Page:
MCOE Education Spotlight: Merced County students participate in 'History Day'

Thursday, March 24, 2022
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History took center stage in the North Valley this week. Landon Burke learned about History Day and its significance for students.

FRESNO, Calif. (KFSN) -- In ABC30's segment, Education Spotlight, Action News Anchor Landon Burke will talk with Merced County Office of Education (MCOE) officials about some of the biggest topics in education.

History took center stage in the North Valley this week. Landon Burke learned about History Day and its significance for students.

Landon: So, Dr. Tietjen, tell us a little bit about History Day.

Dr. Steve Tietjen: National History Day was started about 40 years ago and came to California about 38 years ago. It's a great event because it gets students to think about history differently than they might experience it in a typical history class from a history book. So the goal is to have students research a topic that they're interested in. This year's topic was "debate in diplomacy and history," so pretty wide open, and it gives students a chance to investigate events in history and processes in history, like the abolitionist movement, the suffragette movement, the Black Lives Matter movement. The other exciting part of History Day, of course, Landon, is the fact that when students succeed and do a great job here, they get to go into a state competition, where they get to refine their project, dig down into details deeper based on what the judges shared with them through our accounting process. They actually extend their learning. Each time they move on to the next level of competition, and there is a National History Day competition that happens back in Baltimore, Washington, D.C., area in the late spring. So we're hoping that our students that are going on to Sacramento have a great experience in Sacramento and continue to pursue their investigation of history long into their futures.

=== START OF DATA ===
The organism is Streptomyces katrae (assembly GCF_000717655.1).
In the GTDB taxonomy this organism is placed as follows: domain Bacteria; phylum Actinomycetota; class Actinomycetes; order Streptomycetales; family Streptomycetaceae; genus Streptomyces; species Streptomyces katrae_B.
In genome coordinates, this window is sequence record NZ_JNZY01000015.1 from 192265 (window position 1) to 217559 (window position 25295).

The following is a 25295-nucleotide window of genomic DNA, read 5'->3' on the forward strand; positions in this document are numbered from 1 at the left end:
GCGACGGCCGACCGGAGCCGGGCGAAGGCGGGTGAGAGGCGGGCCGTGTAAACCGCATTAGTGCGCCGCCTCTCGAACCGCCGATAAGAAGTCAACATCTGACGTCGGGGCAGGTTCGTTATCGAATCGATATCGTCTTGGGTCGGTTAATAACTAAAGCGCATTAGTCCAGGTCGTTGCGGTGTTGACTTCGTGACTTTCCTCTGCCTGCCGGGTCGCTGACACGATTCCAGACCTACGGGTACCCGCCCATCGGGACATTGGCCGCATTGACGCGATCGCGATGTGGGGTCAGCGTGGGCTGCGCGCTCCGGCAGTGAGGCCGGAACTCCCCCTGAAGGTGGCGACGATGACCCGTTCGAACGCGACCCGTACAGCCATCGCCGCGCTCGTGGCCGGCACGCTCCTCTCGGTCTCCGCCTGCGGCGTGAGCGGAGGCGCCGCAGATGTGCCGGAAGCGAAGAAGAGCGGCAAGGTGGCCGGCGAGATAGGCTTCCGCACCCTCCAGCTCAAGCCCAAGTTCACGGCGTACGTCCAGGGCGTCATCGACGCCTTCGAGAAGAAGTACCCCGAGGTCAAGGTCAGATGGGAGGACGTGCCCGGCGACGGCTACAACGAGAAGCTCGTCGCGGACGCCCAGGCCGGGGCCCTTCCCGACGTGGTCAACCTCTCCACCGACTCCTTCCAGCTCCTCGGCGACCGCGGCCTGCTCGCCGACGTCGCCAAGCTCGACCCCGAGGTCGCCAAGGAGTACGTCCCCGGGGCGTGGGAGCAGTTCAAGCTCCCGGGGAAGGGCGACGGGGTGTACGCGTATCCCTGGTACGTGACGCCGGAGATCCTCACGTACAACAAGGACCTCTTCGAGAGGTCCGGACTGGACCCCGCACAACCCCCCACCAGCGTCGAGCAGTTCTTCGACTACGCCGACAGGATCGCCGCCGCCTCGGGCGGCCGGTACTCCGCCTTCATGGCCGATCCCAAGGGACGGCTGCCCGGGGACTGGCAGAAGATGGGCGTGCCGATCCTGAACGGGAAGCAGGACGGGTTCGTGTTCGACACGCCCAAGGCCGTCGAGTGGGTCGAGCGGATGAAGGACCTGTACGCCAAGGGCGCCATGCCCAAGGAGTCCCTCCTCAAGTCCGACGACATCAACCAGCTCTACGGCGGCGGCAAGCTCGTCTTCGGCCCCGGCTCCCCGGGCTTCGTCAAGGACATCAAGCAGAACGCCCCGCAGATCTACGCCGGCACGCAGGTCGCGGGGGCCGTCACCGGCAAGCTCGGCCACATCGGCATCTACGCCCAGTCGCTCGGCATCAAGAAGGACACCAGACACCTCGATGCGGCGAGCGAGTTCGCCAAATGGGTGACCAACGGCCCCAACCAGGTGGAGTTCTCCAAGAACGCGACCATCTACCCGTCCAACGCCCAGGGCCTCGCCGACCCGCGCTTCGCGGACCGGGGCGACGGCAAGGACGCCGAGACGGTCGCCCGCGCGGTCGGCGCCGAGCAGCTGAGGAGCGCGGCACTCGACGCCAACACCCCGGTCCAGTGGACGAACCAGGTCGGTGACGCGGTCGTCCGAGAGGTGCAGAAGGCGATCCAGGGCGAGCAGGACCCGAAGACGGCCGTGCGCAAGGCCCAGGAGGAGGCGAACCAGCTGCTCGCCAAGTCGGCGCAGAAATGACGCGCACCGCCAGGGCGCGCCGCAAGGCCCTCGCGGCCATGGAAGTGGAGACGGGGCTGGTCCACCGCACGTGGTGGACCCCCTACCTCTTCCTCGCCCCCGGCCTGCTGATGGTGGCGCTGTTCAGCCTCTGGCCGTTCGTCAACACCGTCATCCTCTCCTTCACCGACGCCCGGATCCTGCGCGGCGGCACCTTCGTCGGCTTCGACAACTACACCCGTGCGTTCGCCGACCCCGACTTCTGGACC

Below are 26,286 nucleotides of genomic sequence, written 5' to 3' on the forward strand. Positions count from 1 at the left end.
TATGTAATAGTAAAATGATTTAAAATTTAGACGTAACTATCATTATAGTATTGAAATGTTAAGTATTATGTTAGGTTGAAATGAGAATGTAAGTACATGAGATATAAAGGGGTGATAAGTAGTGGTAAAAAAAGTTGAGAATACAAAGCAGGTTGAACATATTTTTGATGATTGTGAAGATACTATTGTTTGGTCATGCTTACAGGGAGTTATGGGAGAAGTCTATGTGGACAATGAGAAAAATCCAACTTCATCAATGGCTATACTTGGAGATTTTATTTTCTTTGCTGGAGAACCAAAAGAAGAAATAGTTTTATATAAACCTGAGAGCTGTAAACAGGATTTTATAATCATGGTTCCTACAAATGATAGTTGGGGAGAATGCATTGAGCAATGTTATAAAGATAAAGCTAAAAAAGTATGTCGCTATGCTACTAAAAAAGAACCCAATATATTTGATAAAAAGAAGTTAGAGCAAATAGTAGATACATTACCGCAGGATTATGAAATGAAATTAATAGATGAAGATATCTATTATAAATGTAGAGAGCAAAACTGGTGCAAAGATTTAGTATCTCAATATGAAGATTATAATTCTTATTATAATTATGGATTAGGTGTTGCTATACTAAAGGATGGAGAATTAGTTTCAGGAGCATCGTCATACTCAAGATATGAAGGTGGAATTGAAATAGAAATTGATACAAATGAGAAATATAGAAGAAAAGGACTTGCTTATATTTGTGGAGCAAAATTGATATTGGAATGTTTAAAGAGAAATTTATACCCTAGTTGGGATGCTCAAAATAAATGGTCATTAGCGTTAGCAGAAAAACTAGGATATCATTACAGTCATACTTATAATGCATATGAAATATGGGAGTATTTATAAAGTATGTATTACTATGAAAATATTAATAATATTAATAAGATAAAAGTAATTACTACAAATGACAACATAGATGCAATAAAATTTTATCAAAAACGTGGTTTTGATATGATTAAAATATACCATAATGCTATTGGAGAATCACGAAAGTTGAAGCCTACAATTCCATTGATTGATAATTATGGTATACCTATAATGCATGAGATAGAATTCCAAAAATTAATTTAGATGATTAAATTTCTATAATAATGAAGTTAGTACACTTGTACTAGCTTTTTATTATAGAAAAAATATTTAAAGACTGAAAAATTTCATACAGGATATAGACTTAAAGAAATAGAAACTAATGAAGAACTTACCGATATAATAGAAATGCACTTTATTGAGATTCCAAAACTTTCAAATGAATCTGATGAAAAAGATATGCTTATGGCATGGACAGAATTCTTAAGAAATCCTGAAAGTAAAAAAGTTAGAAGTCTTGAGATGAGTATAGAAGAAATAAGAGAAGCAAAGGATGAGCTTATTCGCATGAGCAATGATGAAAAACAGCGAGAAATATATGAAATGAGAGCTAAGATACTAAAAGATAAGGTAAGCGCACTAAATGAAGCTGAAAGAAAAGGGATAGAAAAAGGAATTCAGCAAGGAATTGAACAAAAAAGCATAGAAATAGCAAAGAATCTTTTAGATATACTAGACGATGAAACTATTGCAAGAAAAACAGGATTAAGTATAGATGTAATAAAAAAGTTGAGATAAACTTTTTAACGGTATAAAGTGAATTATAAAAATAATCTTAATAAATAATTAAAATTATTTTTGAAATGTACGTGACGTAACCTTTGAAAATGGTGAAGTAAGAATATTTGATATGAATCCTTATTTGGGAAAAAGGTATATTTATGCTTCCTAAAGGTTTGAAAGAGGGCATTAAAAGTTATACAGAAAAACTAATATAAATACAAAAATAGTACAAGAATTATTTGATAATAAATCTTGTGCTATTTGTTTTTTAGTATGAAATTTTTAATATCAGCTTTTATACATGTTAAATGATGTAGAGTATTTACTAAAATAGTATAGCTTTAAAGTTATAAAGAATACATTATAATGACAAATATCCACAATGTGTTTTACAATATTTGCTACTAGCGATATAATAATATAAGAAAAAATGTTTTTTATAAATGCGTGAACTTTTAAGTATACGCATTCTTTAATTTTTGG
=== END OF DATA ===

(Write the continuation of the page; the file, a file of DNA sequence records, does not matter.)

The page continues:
Landon: Now, the event that happened this past weekend, it was in person, right?

Steve: It was in person. Yes. We had an in-person event. We had projects from four different schools fromthree different school districts. The kids did a fabulous job. One of the features of History Day, it kind of introduced this feature of student competitions years and years ago as students have to be interviewed. It's not as though the students do a project sits on a table, and judges walk by. The students have to be there and explain their thinking and explain their research. Try to help the viewer understand why they came to the conclusions they did. Really so it's a little mini-lesson in becoming a historian. Because you know, each generation reviews events of the past and draws their own conclusions. And that's really what we're teaching kids to be their own historian, big into the facts and draw their own conclusions. It gives them a chance to really get connected to a piece of history or an episode in history that gets their attention and causes them to think more deeply about history and its role in forming our own future. Because that's really why we study history and when kids come to an idea or an event or a movement, and they learn more about it and they learn how it relates to their own experience today, they're hooked. There they will forever be a more informed, more educated person.